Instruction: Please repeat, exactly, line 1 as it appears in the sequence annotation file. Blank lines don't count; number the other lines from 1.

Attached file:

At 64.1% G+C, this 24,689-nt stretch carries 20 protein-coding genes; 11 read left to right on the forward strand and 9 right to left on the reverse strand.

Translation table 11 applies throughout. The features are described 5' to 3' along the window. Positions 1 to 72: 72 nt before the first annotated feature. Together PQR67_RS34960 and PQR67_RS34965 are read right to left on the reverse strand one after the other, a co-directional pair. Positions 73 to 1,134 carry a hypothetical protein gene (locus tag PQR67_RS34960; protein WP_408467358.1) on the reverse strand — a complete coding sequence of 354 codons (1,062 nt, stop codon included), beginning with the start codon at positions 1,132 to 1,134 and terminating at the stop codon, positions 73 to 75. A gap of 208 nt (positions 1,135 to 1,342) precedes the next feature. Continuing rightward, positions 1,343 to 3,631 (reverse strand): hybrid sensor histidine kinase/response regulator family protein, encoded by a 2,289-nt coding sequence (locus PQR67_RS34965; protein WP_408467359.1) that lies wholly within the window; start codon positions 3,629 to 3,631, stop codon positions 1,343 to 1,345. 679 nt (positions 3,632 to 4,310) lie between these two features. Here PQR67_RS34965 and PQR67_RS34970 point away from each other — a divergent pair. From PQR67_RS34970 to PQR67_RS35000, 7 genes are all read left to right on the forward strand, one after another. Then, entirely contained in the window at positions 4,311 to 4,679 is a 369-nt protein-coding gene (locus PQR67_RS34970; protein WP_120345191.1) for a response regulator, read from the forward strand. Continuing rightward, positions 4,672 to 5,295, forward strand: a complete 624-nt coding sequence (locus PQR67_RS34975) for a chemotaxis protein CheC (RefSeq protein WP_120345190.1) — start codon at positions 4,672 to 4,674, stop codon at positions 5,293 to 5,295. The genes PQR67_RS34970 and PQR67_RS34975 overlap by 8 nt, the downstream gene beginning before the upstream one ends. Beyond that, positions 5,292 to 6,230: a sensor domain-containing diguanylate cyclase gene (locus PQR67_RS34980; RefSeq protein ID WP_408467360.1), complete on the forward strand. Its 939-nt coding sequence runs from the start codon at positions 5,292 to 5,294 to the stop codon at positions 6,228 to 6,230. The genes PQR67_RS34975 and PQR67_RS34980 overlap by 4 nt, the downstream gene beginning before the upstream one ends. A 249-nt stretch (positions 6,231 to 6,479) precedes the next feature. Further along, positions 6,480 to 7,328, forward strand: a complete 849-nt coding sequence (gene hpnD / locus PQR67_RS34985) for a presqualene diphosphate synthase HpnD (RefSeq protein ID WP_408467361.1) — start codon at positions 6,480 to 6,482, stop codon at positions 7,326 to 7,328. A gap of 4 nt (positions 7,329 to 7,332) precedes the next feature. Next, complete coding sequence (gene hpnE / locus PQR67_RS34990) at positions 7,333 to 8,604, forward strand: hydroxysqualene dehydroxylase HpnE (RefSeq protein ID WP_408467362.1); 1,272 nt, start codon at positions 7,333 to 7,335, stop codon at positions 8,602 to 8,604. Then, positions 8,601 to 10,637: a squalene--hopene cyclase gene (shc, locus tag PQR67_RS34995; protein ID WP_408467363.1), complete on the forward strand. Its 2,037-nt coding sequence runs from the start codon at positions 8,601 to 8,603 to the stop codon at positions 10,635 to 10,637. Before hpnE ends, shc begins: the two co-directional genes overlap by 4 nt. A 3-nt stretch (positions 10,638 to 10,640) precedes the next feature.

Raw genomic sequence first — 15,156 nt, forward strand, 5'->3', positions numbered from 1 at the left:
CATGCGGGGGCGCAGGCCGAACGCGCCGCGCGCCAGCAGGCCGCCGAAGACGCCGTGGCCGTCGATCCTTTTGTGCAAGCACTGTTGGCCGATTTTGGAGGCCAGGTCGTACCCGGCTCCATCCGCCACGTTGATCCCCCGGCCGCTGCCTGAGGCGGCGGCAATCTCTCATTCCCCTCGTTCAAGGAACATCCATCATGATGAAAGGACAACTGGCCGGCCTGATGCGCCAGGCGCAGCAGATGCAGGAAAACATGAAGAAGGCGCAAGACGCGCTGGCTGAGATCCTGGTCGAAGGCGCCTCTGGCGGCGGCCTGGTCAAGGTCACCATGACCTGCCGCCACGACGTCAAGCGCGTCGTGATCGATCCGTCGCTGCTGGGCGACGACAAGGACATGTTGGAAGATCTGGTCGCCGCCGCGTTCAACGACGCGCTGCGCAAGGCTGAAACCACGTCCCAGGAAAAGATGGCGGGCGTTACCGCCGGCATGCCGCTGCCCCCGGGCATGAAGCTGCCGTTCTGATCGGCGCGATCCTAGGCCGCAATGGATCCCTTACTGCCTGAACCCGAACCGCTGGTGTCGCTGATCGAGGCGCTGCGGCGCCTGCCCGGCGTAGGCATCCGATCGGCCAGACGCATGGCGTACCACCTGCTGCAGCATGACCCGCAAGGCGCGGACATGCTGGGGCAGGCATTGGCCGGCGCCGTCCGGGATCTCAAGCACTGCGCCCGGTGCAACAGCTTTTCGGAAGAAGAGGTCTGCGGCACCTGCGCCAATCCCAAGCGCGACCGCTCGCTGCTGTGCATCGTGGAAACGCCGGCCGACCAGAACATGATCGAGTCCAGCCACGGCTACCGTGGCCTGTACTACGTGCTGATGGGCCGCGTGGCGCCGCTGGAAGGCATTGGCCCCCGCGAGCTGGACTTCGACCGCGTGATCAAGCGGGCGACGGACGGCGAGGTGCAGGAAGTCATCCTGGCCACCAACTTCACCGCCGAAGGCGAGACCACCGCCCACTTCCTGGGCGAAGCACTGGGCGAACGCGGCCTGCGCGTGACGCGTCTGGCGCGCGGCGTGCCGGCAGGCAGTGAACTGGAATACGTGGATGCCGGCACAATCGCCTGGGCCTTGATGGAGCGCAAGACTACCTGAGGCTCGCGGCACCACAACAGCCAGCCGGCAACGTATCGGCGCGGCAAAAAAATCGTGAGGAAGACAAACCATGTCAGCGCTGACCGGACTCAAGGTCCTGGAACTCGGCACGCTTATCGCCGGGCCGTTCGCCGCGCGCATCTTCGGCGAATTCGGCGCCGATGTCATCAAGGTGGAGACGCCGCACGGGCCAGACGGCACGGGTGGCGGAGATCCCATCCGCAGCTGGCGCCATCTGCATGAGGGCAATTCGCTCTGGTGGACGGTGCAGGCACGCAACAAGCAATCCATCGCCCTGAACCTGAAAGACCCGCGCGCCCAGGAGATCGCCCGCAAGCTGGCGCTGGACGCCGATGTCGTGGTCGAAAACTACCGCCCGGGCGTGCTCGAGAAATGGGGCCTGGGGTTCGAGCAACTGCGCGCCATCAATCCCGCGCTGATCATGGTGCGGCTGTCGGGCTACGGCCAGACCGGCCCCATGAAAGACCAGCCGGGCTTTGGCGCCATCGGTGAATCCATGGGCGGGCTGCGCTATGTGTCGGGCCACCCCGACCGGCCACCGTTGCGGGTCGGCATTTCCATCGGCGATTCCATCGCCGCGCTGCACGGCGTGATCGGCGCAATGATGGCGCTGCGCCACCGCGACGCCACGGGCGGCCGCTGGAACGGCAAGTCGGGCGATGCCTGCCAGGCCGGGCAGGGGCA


At 64.1% G+C, this 24,689-nt stretch carries 20 protein-coding genes; 11 read left to right on the forward strand and 9 right to left on the reverse strand.